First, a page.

Description: Gilston Park 400 Metres Along Drive West South West from Cumber Land Lodge
Date Listed: 24 January 1967
English Heritage Building ID: 159916
OS Grid Reference: TL4410712906
OS Grid Coordinates: 544107, 212906
Latitude/Longitude: 51.7962, 0.0883
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TL 4412 GILSTON GILSTON LANE
9/1 Gilston Park 400
metres along drive
24.1.67 WSW from Cumberland
Country House. 'IH' '1852' on entrance porch. By P C Hardwick
for John Hodgson Esq (1.805-82) (contract drawings in HRO signed
by H and R Holland annotated that house originally to be in red
brick with stone dressings). Tower altered, E door formed,
smoking room and conservatory added and servants' wing extended
to W by A W Blomfield 1887. Bay window on N of entrance, raised
to 2 storeys in 1903 by A C Blomfield (HRO drawings)). A
compactly planned, medium sized, country house of coursed
limestone rubble with ashlar dressings, in Tudor style. Steep
slated roofs with moulded parapets, dormers and gable parapets.
Tall ashlar chimneys with moulded caps and bases. Steep
reticulated leadwork roofs to octagonal turrets. Symmetrically
planned, 2 storeys and attics, double-pile house with staircase
and library to N and S of the large entrance hall in the W range.
Dining room and drawing room formerly to N and S of a central
vestibule in the E range, now linked as one long room. 3 storeys
stone and slate servants' wing attached on N with walled yard
beyond with turret game larder at corner, continuing decorative
Gothic treatment. On W front servants' wing projects
considerably with twin crow-stepped gables, 5-light and 3-light
mullioned and transomed stone windows and relieving arches, and
recessed central door. A higher, battlemented square clock tower
with corner fleche, masks the junction with the W front of the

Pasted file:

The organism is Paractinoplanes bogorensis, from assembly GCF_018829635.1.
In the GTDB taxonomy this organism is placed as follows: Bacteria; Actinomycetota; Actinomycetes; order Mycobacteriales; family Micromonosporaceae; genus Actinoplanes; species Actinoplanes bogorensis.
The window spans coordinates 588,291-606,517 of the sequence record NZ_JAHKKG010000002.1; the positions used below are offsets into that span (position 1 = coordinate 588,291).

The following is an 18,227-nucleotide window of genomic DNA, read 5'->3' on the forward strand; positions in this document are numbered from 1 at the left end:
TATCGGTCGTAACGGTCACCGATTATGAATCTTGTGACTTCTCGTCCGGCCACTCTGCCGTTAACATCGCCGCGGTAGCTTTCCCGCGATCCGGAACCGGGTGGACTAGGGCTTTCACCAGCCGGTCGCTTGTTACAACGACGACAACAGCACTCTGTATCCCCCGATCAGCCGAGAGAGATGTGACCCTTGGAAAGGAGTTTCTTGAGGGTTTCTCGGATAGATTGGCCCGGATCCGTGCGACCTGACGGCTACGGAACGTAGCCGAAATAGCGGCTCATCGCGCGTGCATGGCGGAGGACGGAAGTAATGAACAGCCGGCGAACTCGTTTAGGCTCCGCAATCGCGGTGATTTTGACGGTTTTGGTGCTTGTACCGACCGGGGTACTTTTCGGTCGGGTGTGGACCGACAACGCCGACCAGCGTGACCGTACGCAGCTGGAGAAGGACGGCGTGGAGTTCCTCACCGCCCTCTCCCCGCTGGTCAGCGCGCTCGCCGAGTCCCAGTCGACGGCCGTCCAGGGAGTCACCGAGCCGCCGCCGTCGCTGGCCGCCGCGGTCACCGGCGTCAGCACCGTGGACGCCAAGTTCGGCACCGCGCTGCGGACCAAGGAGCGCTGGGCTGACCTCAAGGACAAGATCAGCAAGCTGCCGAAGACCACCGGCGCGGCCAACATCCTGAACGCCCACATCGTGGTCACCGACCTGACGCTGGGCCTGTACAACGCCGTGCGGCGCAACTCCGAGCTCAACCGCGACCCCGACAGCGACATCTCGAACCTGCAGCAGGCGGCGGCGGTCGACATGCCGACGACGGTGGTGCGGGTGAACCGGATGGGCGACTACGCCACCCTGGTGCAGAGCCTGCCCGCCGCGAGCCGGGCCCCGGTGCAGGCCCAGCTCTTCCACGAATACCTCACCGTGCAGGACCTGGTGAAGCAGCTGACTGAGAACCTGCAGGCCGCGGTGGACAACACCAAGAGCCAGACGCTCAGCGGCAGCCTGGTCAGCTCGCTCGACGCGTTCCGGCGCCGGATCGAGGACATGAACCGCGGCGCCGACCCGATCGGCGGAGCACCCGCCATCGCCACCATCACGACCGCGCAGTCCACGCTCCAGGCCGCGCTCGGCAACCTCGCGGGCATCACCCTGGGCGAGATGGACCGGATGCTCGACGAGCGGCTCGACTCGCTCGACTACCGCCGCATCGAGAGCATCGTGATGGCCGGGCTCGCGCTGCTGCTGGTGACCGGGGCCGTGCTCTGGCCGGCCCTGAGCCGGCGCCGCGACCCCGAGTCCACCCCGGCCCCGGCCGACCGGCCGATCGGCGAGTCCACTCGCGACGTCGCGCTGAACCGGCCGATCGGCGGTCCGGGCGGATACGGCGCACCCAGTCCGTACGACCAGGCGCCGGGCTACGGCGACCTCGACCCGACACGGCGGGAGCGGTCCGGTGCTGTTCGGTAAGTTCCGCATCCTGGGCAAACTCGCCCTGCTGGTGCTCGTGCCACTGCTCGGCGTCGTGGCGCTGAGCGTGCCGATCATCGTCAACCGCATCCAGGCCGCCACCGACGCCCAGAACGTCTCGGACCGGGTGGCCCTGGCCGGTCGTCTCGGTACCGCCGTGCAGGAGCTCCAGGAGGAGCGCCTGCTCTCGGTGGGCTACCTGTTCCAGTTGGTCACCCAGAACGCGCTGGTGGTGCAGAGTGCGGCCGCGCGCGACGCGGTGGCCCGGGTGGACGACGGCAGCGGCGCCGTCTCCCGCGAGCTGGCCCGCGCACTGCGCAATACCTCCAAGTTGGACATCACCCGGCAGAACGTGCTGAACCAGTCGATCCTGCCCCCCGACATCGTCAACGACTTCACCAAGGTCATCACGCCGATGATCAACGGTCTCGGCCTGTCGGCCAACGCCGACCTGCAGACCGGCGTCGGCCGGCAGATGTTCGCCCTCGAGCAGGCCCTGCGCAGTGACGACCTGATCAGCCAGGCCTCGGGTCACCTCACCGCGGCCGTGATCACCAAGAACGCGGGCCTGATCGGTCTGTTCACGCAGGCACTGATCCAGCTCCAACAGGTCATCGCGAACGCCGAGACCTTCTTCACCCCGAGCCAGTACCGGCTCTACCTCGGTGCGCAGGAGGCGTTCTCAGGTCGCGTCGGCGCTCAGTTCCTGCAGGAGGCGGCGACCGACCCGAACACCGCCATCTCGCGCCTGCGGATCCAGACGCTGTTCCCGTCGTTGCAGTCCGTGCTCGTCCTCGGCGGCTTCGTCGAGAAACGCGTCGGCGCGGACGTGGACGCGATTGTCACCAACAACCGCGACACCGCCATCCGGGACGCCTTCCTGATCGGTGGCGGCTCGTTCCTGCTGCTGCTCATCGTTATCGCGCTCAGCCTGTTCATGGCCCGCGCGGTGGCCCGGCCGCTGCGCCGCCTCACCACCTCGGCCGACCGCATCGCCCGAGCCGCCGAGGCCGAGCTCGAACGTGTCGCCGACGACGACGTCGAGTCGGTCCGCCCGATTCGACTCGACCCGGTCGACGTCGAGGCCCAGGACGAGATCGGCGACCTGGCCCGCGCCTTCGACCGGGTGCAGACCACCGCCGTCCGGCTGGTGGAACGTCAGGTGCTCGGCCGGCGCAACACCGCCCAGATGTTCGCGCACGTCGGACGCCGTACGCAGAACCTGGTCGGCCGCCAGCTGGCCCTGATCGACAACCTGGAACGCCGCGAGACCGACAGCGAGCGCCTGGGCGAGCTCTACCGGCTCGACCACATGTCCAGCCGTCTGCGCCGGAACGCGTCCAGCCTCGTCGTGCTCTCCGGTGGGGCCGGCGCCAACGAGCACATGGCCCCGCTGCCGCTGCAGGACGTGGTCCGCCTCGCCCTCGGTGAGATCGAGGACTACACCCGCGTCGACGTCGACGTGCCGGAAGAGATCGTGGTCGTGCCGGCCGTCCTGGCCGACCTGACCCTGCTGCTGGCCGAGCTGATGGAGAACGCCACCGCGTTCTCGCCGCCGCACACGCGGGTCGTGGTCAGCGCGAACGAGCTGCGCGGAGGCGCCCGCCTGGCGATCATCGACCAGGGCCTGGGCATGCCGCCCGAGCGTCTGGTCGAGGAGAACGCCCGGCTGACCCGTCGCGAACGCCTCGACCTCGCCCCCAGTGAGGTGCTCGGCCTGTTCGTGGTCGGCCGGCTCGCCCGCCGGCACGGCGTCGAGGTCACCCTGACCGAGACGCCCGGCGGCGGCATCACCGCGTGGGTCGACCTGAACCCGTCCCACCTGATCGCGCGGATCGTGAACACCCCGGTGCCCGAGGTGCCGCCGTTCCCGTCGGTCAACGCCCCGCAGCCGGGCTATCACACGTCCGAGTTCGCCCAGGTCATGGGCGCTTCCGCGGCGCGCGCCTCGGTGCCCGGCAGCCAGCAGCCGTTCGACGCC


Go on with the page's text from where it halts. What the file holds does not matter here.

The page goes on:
house. An irregular composition of 2 storeys and attics. A 2
storeys battlemented bay window (upper part 1903) adjoins the
tower and 2 gables flank the central 3 storeys porch. There is a
large battlemented oriel window on the righthand gable. The 2-
light mullioned and transomed windows to the central entrance
hall have armorial stained glass and there is stained glass in
the upper lights of other windows mostly showing birds in
naturalistic settings. The lower part of the porch is of ashlar,
panelled between 4 tall octagonal shafts with spiral moulded tops
carried above.a crenellated capping to support 4 carved stone
animals supporting shields. Tudor-arched entrance door with 6-
panelled doors and cusped and sunk spandrels over. Carved coat
of arms in relief over, with monogram and date to left and right.
Irregular 2-gabled S front with large, stone roofed, canted bay
window. E front of house is symmetrical with 3 cross windows on
1st floor, to each side of canted projecting 2 storeys
battlemented bay. Long, 7-light, buttressed and battlemented,
single storey, flat roofed, rectangular, stone bay windows flank
the garden entrance formed in 1887, with glass canopy and steps.
The straight moulded parapet runs up into a steep central gable
and is interrupted by stone gabled dormers, with corner and
central finials, on each side. Each is flanked by 2 gabled
dormers with cusped bargeboards set back on the roof slope. A
higher octagonal turret adjoins the N end where the
picturesquely grouped service buildings form a background to a
row of assorted tall single storey structures extending the E
front of the house. In order these are: the original gabled and
bargeboarded billiard room with large rooflight in the form of a
gabled louvre; a polygonal buttressed smoking room of 1887 (the
polygonal kitchen of 1852 rebuilt?) with pointed slate roof with
gabled vestry and crocketed finial; and a glass and iron
conservatory, probably of 1887, with low stone walls, geometrical
hipped roof with raised lantern. Grotto pool and quatrefoil
pierced terra-cotta benching within. Baronial entrance hall with
panelled timber ceiling and stone hooded Gothic fireplace.
Original library fittings with heraldic glass in bay window.
Wide wooden staircase with arcaded balustrade and heavy Tudor
octagonal posts with ogee caps at foot. Fire surround in dining
room has C16 renaissance wreathed roundel heads carved on inset
panels probably from New Place. Drawing room has geometric
moulded plaster ceiling and carved wooden overmantle in Jacobean
style c1852. An outstanding mid C19 country house in Tudor style
by P C Hardwick virtually unchanged and with original interiors.
(Pevsner (1977) 146: 2 portfolios of drawings in HRO).
Listing NGR: TL4410712906
This text is a legacy record and has not been updated since the building was originally listed. Details of the building may have changed in the intervening time. You should not rely on this listing as an accurate description of the building.
Source: English Heritage
Listed building text is © Crown Copyright. Reproduced under licence.